Incident #1: I'm sitting on the porch of my apartment at 1 AM reading a book and enjoying an adult beverage, when I see out of the corner of my eye an unidentified shiny object moving slowly near the next alcove over. I try to ignore the object, telling myself it is of no consequence to me, but as a person with a confirmed overactive imagination, I begin the inevitable process of envisioning the myriad of things this object could be. I imagine scenarios in which it is an alien, a robot, and an animal in distress, among other things. I take my dog out, so I can get a better look from afar, and my sweet puppy sees the unidentified object and barks at it. Completely discarding the fact my dog barks at empty boxes and bags, I took this as a sign that I absolutely must investigate further. After all, it is shiny and I'm pretty much always attracted to and distracted by shiny things. What if this object presents a hazard to myself and those around, and I am the lone person who can prevent calamity? One can simply not sit idly by during a situation as daunting as this, so I conclude action must be taken.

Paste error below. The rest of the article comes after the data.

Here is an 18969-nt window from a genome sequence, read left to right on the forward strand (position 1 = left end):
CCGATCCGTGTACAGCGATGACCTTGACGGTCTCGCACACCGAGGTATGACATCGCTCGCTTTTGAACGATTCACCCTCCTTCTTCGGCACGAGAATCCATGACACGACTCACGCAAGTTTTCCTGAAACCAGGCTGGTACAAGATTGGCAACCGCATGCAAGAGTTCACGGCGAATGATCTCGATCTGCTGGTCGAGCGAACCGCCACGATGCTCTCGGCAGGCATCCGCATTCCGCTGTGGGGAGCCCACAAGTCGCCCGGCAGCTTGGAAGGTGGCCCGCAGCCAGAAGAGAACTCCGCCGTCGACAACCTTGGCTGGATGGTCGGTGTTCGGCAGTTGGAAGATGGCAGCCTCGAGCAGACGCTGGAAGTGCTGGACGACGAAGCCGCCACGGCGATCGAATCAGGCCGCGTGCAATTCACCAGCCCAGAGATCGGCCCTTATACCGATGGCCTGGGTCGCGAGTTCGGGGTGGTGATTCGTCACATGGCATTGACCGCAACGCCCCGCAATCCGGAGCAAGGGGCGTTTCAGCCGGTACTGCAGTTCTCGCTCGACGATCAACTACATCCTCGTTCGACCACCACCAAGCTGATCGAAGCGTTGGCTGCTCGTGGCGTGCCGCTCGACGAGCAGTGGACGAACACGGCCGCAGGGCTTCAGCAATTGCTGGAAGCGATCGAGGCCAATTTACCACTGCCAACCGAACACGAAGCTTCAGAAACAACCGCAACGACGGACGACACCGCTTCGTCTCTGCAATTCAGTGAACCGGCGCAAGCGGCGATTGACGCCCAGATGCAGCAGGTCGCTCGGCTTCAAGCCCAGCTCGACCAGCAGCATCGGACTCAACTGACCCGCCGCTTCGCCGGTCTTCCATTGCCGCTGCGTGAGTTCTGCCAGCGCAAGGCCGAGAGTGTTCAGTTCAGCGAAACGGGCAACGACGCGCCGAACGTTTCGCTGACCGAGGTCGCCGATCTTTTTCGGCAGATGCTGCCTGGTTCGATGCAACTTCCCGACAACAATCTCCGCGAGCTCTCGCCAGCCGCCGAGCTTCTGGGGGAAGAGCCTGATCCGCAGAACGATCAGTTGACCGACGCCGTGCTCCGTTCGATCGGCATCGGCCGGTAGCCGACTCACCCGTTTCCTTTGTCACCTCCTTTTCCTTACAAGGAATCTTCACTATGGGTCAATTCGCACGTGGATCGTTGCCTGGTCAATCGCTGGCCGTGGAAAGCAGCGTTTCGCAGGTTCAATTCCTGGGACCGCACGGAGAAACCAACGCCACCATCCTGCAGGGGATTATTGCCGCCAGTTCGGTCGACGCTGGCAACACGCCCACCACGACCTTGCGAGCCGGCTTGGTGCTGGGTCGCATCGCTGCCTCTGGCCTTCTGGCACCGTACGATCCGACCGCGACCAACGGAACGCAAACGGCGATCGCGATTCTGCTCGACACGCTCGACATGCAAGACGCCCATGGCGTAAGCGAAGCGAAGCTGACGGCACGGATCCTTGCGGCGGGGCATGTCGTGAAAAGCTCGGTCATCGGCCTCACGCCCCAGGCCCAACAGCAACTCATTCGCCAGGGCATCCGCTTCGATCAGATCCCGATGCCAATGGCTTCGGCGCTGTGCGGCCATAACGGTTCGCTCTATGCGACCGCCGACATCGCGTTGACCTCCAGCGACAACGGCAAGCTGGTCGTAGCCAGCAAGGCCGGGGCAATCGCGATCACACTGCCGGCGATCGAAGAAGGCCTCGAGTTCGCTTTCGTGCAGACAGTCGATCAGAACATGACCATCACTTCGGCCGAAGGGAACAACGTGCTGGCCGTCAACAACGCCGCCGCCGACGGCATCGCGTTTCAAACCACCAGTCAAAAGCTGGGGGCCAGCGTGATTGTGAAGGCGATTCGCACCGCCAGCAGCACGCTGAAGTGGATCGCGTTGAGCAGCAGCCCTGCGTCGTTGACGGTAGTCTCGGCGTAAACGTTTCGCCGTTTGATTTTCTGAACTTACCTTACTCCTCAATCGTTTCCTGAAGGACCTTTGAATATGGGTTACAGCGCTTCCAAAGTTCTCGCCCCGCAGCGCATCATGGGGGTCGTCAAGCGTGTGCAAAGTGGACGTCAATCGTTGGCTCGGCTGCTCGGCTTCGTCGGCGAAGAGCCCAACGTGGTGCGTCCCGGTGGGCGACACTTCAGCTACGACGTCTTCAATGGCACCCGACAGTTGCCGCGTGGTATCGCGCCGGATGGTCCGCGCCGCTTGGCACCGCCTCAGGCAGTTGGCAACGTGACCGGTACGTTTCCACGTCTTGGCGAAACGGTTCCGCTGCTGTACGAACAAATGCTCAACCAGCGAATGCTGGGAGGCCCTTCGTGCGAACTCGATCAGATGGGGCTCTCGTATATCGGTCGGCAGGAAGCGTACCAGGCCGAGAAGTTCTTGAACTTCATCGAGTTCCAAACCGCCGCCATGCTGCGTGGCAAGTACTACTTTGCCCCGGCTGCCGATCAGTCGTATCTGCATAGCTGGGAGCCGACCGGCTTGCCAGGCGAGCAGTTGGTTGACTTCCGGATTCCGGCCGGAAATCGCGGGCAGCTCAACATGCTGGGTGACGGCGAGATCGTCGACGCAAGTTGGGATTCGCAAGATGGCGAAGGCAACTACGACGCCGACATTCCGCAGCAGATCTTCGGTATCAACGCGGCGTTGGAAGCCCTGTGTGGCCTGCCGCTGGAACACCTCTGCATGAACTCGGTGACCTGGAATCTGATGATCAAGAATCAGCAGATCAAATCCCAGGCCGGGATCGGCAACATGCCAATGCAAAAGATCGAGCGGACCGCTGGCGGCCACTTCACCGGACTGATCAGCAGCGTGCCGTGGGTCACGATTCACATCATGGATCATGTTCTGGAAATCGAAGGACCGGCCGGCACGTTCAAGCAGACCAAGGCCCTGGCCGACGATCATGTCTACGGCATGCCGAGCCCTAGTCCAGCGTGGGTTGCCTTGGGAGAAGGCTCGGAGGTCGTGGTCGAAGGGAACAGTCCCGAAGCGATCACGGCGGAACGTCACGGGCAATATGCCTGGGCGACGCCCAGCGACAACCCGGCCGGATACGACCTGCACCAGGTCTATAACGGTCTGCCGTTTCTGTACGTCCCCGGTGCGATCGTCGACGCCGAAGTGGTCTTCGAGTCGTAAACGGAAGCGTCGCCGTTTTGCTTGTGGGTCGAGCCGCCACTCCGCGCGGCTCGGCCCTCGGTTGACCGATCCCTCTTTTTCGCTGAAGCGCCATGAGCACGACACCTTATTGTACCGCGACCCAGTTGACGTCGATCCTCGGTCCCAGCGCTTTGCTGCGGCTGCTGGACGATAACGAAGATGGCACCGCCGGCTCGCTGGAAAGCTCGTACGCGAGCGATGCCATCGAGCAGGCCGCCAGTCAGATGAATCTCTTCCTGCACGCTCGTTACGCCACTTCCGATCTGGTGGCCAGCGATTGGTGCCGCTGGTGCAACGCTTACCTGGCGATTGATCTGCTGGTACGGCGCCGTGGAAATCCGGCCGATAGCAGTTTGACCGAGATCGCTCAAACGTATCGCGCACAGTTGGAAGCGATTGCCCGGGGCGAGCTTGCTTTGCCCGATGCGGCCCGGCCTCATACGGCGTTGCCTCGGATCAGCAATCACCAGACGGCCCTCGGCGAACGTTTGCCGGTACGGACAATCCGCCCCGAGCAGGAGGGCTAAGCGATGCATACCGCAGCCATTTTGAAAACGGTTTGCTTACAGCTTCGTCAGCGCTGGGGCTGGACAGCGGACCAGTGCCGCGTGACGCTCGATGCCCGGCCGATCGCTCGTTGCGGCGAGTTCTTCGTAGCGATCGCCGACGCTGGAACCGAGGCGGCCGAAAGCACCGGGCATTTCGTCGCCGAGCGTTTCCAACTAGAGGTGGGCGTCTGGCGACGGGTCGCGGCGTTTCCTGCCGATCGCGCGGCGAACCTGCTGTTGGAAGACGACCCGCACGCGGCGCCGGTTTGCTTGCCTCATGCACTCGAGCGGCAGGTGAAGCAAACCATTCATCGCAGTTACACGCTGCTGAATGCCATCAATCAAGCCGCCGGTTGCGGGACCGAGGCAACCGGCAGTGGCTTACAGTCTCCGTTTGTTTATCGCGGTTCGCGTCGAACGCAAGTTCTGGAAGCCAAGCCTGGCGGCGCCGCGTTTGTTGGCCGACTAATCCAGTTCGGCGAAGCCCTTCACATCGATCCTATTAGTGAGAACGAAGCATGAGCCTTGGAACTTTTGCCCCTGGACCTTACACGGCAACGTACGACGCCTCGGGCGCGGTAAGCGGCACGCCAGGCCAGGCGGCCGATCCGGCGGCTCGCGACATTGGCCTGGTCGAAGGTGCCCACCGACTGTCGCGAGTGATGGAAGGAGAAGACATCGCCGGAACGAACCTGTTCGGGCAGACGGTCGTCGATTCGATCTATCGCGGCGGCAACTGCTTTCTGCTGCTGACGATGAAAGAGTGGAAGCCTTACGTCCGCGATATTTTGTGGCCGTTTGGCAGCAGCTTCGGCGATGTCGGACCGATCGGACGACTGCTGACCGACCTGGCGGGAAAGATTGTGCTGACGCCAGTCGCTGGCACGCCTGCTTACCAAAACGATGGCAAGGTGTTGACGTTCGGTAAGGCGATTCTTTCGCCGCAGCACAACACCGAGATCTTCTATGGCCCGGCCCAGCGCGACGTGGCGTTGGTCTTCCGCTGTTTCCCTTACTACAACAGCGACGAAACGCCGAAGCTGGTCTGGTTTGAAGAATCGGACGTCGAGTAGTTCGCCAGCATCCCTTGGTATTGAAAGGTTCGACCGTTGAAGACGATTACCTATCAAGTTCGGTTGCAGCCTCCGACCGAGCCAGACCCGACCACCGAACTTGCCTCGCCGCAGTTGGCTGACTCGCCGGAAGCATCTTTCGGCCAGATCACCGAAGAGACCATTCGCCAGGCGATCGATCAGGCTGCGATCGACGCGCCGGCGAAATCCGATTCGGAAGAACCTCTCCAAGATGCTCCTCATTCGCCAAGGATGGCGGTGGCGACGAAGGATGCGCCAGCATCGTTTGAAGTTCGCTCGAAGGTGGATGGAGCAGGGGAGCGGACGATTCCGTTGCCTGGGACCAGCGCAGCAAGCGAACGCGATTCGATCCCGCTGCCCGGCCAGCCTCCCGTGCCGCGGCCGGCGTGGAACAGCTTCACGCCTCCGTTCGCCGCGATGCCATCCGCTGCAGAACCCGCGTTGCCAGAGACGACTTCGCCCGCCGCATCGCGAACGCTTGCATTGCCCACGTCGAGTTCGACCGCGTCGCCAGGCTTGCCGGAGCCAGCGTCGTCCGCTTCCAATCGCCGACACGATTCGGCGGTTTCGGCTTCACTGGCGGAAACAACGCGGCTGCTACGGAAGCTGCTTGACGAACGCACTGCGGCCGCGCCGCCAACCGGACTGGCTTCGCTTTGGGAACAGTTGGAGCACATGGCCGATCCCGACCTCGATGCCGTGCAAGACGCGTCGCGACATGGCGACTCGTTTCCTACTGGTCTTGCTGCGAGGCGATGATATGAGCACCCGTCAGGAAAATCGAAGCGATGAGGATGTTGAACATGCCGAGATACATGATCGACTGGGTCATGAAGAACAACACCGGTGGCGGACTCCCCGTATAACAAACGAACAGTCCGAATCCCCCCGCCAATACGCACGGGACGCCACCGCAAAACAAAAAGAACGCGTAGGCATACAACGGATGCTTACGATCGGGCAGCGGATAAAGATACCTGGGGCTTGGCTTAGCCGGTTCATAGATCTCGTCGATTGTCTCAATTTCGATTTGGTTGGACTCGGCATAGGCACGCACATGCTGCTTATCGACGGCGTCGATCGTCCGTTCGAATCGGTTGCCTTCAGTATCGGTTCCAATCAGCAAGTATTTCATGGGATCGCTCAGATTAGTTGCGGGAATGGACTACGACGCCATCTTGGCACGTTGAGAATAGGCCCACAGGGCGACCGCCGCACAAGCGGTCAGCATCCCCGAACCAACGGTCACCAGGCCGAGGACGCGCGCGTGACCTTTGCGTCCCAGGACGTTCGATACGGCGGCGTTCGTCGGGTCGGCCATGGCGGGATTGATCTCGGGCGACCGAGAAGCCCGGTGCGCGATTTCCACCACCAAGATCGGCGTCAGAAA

As a paramedic, I know safety is imperative, so I opt to take the proper precautions. To my lovely ensemble of my red terrycloth bathrobe and messy hair, I add combat boots and my headlight (I know I look like a ridiculous miner with a bright light strapped to my forehead, but I don't care. That shit is useful, and no one can convince me otherwise. I acquired this headlight after making fun of my mom for wearing hers, then discovering the joys of hands free light sources. I'm well on my way to starting a headlight revolution.). I begin my stake out by approaching the alcove from the front of the building and skulking my way to the back toward the object in question.